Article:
Judge won’t limit questioning of alleged victim
Tuesday was a tough day to be an alleged rape victim in Eagle.
Kobe Bryant’s alleged victim will be questioned about her sexual history, probably during hearings later this month, the judge hearing the case ruled.
District Court Judge Terry Ruckriegle handed down two rulings Tuesday:
– First, he will hold a hearing in which Bryant’s defense team, Pamela Mackey and Harold Haddon, can challenge whether Colorado’s rape shield is unconstitutional.
– Second, he denied a prosecution motion to limit the line of questioning Bryant’s accuser will face when she testifies during hearings, probably March 24-25. Ruckriegle originally denied the motion Monday morning, saying prosecutors had not been timely when they responded to a defense motion filed two and a half months earlier.
District Attorney Mark Hurlbert announced right away he would appeal Ruckriegle’s denial to the state Supreme Court, an avenue open to prosecutors in criminal cases.
“The defense cannot appeal until a guilty verdict is handed down,” said local defense attorney David Lugert. “The prosecution can appeal immediately to the state Supreme Court.”
While it might mean a reprieve for the alleged victim, depending on how the Supreme Court rules, Lugert said it will certainly mean delays in the case.
“That could mean a delay of weeks or maybe months,” said Lugert.
What happened Tuesday
Tuesday’s rulings were made public following an entire day of private hearings, dealing with the three main issues. How Ruckriegle finally rules on them will go a long way in determining the strength of the prosecution’s or defense’s cases.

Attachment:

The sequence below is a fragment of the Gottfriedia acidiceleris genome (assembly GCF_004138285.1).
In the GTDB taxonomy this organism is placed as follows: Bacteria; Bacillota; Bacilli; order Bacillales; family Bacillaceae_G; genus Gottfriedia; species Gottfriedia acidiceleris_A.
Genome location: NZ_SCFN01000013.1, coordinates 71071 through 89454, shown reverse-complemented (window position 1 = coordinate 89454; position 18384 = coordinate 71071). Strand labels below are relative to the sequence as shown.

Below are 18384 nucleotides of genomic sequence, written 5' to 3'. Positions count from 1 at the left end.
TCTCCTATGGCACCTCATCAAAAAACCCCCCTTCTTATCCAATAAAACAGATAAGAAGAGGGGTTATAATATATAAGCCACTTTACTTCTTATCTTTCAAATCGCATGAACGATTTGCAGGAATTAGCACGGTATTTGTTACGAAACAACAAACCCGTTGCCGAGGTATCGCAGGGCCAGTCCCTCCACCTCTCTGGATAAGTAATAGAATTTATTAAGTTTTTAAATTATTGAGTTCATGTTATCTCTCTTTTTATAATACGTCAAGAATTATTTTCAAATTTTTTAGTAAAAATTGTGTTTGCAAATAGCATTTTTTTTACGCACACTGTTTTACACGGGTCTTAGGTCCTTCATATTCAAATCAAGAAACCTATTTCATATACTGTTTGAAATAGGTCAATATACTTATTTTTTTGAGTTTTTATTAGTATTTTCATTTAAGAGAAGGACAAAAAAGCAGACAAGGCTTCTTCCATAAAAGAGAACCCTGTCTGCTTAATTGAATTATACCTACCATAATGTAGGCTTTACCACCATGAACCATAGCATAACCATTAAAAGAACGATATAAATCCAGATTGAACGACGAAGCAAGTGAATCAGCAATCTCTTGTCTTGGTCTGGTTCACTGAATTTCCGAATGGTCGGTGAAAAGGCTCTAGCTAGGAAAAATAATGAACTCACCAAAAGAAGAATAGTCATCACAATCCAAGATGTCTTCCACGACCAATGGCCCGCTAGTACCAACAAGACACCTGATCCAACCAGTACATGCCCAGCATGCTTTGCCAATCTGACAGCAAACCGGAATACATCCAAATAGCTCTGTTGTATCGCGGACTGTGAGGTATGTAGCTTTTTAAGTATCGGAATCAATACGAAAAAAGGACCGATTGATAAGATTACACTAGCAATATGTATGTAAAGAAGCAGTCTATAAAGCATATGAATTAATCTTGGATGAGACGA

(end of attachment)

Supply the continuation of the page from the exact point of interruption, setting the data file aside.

Those three issues are:
– Defense requests to have most of the physical evidence thrown out because they say it was illegally collected. The prosecution disagrees.
– Whether the alleged victim gave up her right to privacy regarding her medical records by discussing her medical history outside the accepted bounds of the doctor-patient relationship.
– Whether the alleged victim’s sexual history around the time of the June 30 incident is relevant and should be admitted as part of the evidence the jury will hear.
Witnesses came and went from Courtroom 1 in the Eagle County Courthouse Tuesday. Among them were six people from the University of Northern Colorado ” four women and two men ” who testified during portions of the medical records hearings.
In complying with Ruckriegle’s Monday order, prosecutors turned over to defense attorneys two swatches of cloth cut from the crotch of the alleged victim’s underwear. Defense attorneys want the swatches tested in an independent lab in Thousand Oaks, Calif.
Dr. Elizabeth Johnson, who runs Technical Associates, said that among the tests planned is an A-P mapping test, or acid phosphatose testing, a material found in semen.
The CBI’s Pete Mang said the test takes about five minutes. Johnson’s lab will have the swatches for eight weeks. Mang declined to speculate on what other tests Johnson might have planned.
Arguments over the swatches touched off a heated exchange Monday between Hurlbert and Haddon. Haddon said the defense had asked for them seven months ago. Ruckriegle reminded Hurlbert that the two sides had agreed to an exchange two months ago, and he had ordered it a month ago.